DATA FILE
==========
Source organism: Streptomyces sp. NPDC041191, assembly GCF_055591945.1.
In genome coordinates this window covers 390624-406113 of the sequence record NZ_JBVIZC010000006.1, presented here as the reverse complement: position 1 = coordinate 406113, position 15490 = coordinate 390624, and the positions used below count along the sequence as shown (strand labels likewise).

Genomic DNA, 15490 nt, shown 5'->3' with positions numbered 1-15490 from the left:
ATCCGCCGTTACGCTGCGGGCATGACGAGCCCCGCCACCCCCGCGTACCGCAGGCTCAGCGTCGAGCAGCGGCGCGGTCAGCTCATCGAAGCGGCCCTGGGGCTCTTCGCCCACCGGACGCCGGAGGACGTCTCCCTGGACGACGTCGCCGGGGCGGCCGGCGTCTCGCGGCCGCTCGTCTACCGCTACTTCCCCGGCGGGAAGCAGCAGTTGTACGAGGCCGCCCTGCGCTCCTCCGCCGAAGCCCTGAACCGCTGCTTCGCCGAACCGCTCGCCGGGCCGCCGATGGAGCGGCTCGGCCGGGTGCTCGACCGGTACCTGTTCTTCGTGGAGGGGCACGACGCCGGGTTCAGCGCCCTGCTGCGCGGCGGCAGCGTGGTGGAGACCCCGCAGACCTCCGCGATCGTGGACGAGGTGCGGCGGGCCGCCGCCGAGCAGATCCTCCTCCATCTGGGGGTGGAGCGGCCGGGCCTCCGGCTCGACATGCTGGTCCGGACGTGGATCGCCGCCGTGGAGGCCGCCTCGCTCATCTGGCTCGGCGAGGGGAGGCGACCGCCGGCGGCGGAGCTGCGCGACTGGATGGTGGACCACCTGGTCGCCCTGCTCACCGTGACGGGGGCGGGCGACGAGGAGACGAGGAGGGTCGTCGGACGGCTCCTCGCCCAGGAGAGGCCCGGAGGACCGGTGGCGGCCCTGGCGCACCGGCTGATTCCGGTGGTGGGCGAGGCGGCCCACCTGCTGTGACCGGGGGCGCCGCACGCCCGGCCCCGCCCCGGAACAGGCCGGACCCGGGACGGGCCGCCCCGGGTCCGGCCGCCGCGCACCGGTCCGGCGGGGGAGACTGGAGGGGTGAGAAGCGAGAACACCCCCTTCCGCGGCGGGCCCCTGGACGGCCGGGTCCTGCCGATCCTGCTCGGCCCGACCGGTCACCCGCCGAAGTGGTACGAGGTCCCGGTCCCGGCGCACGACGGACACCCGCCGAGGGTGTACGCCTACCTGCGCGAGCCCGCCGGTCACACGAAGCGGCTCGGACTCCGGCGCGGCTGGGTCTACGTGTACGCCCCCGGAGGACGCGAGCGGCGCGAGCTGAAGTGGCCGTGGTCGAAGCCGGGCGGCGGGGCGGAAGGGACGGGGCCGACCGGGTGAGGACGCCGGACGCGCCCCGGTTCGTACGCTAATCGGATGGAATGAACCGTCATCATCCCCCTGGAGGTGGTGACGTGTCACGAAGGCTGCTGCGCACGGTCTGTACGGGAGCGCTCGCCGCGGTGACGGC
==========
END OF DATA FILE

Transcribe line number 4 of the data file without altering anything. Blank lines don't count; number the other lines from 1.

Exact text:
ATCCGCCGTTACGCTGCGGGCATGACGAGCCCCGCCACCCCCGCGTACCGCAGGCTCAGCGTCGAGCAGCGGCGCGGTCAGCTCATCGAAGCGGCCCTGGGGCTCTTCGCCCACCGGACGCCGGAGGACGTCTCCCTGGACGACGTCGCCGGGGCGGCCGGCGTCTCGCGGCCGCTCGTCTACCGCTACTTCCCCGGCGGGAAGCAGCAGTTGTACGAGGCCGCCCTGCGCTCCTCCGCCGAAGCCCTGAACCGCTGCTTCGCCGAACCGCTCGCCGGGCCGCCGATGGAGCGGCTCGGCCGGGTGCTCGACCGGTACCTGTTCTTCGTGGAGGGGCACGACGCCGGGTTCAGCGCCCTGCTGCGCGGCGGCAGCGTGGTGGAGACCCCGCAGACCTCCGCGATCGTGGACGAGGTGCGGCGGGCCGCCGCCGAGCAGATCCTCCTCCATCTGGGGGTGGAGCGGCCGGGCCTCCGGCTCGACATGCTGGTCCGGACGTGGATCGCCGCCGTGGAGGCCGCCTCGCTCATCTGGCTCGGCGAGGGGAGGCGACCGCCGGCGGCGGAGCTGCGCGACTGGATGGTGGACCACCTGGTCGCCCTGCTCACCGTGACGGGGGCGGGCGACGAGGAGACGAGGAGGGTCGTCGGACGGCTCCTCGCCCAGGAGAGGCCCGGAGGACCGGTGGCGGCCCTGGCGCACCGGCTGATTCCGGTGGTGGGCGAGGCGGCCCACCTGCTGTGACCGGGGGCGCCGCACGCCCGGCCCCGCCCCGGAACAGGCCGGACCCGGGACGGGCCGCCCCGGGTCCGGCCGCCGCGCACCGGTCCGGCGGGGGAGACTGGAGGGGTGAGAAGCGAGAACACCCCCTTCCGCGGCGGGCCCCTGGACGGCCGGGTCCTGCCGATCCTGCTCGGCCCGACCGGTCACCCGCCGAAGTGGTACGAGGTCCCGGTCCCGGCGCACGACGGACACCCGCCGAGGGTGTACGCCTACCTGCGCGAGCCCGCCGGTCACACGAAGCGGCTCGGACTCCGGCGCGGCTGGGTCTACGTGTACGCCCCCGGAGGACGCGAGCGGCGCGAGCTGAAGTGGCCGTGGTCGAAGCCGGGCGGCGGGGCGGAAGGGACGGGGCCGACCGGGTGAGGACGCCGGACGCGCCCCGGTTCGTACGCTAATCGGATGGAATGAACCGTCATCATCCCCCTGGAGGTGGTGACGTGTCACGAAGGCTGCTGCGCACGGTCTGTACGGGAGCGCTCGCCGCGGTGACGGC